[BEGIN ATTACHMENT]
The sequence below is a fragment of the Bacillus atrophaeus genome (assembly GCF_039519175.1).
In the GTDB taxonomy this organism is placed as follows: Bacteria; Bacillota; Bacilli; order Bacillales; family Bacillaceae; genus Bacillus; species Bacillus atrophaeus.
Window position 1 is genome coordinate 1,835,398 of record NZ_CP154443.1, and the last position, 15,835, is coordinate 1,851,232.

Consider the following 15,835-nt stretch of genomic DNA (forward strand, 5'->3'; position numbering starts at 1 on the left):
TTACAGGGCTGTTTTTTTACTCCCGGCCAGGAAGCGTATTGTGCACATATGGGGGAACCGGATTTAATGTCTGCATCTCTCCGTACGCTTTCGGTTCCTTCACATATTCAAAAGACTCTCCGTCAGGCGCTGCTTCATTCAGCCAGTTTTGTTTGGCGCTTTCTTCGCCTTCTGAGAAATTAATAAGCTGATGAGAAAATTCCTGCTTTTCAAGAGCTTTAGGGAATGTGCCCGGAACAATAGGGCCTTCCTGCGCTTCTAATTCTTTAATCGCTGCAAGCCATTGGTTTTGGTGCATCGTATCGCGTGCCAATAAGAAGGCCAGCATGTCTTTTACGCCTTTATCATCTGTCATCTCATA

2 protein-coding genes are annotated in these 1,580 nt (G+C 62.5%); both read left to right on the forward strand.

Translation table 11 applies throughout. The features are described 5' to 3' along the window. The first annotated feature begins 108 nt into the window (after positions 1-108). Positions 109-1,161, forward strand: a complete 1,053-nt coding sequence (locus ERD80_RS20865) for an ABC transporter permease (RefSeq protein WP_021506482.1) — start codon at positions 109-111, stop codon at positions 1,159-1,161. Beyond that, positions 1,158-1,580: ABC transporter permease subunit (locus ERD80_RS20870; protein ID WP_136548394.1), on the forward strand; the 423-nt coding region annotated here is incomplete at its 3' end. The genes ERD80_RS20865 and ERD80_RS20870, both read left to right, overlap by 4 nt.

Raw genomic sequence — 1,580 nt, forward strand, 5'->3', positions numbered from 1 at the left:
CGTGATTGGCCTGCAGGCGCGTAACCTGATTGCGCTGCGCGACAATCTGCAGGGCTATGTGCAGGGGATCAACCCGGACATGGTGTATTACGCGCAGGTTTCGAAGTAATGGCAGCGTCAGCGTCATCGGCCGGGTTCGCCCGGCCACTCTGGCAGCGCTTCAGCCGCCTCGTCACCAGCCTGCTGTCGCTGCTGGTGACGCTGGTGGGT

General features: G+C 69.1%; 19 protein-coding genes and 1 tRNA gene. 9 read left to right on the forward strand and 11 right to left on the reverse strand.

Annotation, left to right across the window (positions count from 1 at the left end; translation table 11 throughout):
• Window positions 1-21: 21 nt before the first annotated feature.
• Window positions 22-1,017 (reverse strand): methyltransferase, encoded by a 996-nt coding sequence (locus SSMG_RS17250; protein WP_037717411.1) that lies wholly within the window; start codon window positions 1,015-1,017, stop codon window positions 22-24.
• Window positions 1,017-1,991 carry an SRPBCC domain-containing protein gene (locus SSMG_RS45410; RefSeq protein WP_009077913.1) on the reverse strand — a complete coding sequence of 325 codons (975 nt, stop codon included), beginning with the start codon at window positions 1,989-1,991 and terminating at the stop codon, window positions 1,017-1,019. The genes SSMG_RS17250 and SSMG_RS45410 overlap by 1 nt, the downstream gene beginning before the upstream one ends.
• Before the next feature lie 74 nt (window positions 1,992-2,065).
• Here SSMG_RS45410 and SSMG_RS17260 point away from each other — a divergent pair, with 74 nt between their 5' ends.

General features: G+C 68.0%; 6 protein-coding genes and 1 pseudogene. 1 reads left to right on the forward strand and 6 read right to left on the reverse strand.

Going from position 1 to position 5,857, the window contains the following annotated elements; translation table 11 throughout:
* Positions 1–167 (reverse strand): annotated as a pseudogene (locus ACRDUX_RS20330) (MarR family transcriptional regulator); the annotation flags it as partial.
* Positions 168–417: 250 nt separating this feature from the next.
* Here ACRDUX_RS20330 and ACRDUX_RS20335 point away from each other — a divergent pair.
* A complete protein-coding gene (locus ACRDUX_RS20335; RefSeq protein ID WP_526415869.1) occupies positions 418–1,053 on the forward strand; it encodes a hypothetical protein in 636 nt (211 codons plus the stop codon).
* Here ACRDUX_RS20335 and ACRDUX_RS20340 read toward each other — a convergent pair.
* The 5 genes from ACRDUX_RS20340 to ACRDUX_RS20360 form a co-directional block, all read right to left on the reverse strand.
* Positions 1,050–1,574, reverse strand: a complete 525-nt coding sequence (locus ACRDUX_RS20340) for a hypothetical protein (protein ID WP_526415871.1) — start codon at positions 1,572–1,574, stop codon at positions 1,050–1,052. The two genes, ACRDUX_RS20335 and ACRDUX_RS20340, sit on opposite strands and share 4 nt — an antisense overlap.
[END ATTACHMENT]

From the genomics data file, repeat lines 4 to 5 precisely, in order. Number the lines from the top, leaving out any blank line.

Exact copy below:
Consider the following 15,835-nt stretch of genomic DNA (forward strand, 5'->3'; position numbering starts at 1 on the left):
TTACAGGGCTGTTTTTTTACTCCCGGCCAGGAAGCGTATTGTGCACATATGGGGGAACCGGATTTAATGTCTGCATCTCTCCGTACGCTTTCGGTTCCTTCACATATTCAAAAGACTCTCCGTCAGGCGCTGCTTCATTCAGCCAGTTTTGTTTGGCGCTTTCTTCGCCTTCTGAGAAATTAATAAGCTGATGAGAAAATTCCTGCTTTTCAAGAGCTTTAGGGAATGTGCCCGGAACAATAGGGCCTTCCTGCGCTTCTAATTCTTTAATCGCTGCAAGCCATTGGTTTTGGTGCATCGTATCGCGTGCCAATAAGAAGGCCAGCATGTCTTTTACGCCTTTATCATCTGTCATCTCATA